Notre Dame’s Tim Abromaitis will complete MBA Ahead of Basketball



Everywhere you look, college football and college basketball news stories are filled with scandal and skullduggery. It’s enough to make one think there are no good guys left among the coaches, and no “students,” in the term “student-athlete.”

Tim Abromaitis of Notre Dame is an exceptional exception. His team finished the season ranked #4 in the final poll, earned a #2 seed in the NCAA Tournament and they return three senior starters next year. He was the team’s second best offensive weapon behind Big East Player of the Year Ben Hansbrough, and should have an even bigger role next year.

By Paul M. Banks

Tim Abromaitis Notre Dame

“I’m very excited, it’s funny when you get into the postseason you start thinking about next year’s team and I thought about that a little bit and we have a lot to work with,” ND Coach Mike Brey said about 2011-12.

Brey took home both a conference and a national coach of the year award; to complement Hansbrough’s conference POY.  And Abromaitis, who graduated a year early with a degree in Finance and a 3.7 GPA, won his second Big East Scholar-Athlete of the Year Award. He’s on the fast-track to complete his MBA this May. So he’ll have two degrees already completed before getting back on the hardwood for his final season next fall.

I asked him how he does it all.

“I work hard at managing my time, and just taking advantage of any free time that I have, being able to know how much I’m able to do, without doing too much, little things like that, and being disciplined I guess,” Abro responded.

His MBA specialization is Corporate Finance.

“I think that’s my desired career path at this point, but I still have next year to play, and hopefully a couple years after that, and we’ll see what I get into,” Abromaitis said.

“I’ve tried not to look too far ahead, and focus on basketball, but it would probably be something with a big company in the finance division. Something like that I’d be interested in. However it works out, I’m sure I’ll be okay.”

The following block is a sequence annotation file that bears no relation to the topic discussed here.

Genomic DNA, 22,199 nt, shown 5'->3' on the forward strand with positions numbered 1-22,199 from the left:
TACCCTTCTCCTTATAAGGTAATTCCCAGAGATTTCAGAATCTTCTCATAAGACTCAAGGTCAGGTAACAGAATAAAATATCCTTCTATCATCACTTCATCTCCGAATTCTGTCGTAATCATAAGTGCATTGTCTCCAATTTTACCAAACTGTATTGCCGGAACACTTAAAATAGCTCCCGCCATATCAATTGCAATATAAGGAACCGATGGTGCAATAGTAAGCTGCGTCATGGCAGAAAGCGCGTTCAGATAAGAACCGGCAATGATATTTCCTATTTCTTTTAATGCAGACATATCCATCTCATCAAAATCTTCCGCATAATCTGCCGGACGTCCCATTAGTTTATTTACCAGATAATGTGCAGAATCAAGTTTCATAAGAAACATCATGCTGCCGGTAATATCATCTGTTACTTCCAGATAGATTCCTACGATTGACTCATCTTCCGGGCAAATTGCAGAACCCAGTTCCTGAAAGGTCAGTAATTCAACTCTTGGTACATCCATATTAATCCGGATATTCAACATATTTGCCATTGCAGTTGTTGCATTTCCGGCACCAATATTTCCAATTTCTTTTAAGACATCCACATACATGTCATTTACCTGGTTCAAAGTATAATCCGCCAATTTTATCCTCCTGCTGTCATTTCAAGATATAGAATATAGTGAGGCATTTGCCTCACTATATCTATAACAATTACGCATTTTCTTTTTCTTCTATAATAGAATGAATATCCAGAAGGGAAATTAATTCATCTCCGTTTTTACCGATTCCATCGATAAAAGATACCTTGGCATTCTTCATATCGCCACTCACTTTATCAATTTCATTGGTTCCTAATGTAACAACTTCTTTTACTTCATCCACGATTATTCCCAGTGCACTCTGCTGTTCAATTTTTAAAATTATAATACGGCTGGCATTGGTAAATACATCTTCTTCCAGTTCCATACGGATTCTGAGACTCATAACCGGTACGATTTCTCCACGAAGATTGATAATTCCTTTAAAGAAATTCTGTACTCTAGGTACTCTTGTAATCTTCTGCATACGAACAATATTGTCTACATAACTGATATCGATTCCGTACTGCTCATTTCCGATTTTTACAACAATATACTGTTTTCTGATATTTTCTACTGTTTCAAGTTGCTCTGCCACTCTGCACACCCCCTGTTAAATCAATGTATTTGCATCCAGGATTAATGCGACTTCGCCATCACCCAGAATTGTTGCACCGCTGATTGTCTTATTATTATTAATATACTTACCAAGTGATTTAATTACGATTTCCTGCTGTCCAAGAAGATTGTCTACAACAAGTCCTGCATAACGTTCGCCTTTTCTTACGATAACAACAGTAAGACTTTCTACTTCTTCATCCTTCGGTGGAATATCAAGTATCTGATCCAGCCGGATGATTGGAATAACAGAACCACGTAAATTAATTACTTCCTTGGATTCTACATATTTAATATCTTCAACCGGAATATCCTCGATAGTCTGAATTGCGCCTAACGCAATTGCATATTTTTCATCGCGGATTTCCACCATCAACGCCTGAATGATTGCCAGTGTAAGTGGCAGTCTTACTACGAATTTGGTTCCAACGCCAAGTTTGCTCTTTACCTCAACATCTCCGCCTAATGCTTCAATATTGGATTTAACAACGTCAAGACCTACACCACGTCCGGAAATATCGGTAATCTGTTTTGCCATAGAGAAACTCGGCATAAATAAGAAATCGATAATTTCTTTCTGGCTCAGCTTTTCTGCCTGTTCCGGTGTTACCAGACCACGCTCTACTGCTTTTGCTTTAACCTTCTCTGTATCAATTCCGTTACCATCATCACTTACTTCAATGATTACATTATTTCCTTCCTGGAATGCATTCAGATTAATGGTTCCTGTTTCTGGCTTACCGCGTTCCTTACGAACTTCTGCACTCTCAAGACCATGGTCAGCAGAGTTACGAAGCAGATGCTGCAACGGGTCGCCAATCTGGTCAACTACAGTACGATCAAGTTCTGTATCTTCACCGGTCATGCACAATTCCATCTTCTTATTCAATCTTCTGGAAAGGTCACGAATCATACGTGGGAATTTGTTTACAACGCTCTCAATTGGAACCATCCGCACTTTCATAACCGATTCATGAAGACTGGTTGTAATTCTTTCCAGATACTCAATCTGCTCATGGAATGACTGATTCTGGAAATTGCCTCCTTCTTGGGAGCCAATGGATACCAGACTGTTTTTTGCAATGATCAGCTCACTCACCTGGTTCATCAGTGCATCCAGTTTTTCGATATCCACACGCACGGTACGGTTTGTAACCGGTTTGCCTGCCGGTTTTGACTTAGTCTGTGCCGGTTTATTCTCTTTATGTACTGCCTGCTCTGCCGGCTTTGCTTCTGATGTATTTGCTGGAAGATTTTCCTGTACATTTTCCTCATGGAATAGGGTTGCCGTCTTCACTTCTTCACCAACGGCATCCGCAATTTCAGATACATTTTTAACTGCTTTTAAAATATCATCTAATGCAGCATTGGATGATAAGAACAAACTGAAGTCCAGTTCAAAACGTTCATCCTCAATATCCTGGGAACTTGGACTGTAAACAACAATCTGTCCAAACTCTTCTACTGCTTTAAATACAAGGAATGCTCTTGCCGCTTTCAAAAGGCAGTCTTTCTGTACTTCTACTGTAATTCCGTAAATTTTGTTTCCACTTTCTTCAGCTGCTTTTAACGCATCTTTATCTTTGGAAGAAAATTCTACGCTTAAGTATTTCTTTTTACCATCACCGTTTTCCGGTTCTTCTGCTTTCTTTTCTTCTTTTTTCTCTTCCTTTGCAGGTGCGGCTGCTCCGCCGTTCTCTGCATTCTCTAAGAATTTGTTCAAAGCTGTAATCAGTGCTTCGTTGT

Indeed he truly will; without or without basketball. Firsthand, I’ve heard from scouts who believe he could be a tremendous overseas player, and in midseason I read his name in the second rounds of NBA mock drafts. So if/when earns professional money from basketball, I’m sure he’ll be good at managing it.

I asked him if he had any favorite economic theorists during a recent media session. (Yes, a reporter who also holds a MBA can sometimes be a dangerous thing)

“We get preached about Adam Smith pretty much all the time in business school, so I guess I have to follow his stuff, but I wouldn’t say there’s any favorite or anything like that,” he said.

Smith’s timeless classic “The Wealth of Nations” is considered the bible of free market doctrine. He’s often quoted as the founder of the specific strain of capitalism that dominates over today’s contemporary landscape. Of course, if Smith were alive today, I think he’d reject the manner in which his ideals and beliefs are being practiced and applied. (Much like Karl Marx is rumored to have said on his death bed “I am not a Marxist.”) But that’s another discussion for another time.

Abro told me about a specific organizational behavior class he enjoyed in South Bend.

“One class I particularly liked in undergrad was a behavioral finance class. It’s kind of like a mix of psychology and finance and economics all thrown together, and it was a view of how people behave in finance and some of their irrational behaviors.”

Paul M. Banks is CEO of The Sports , a Midwest webzine. He’s also a regular contributor to Chicago Now, Walter, Yardbarker, and Fox Sports

He does a regular guest spot each week for Chicagoland Sports You can follow him on Twitter @thesportsbank

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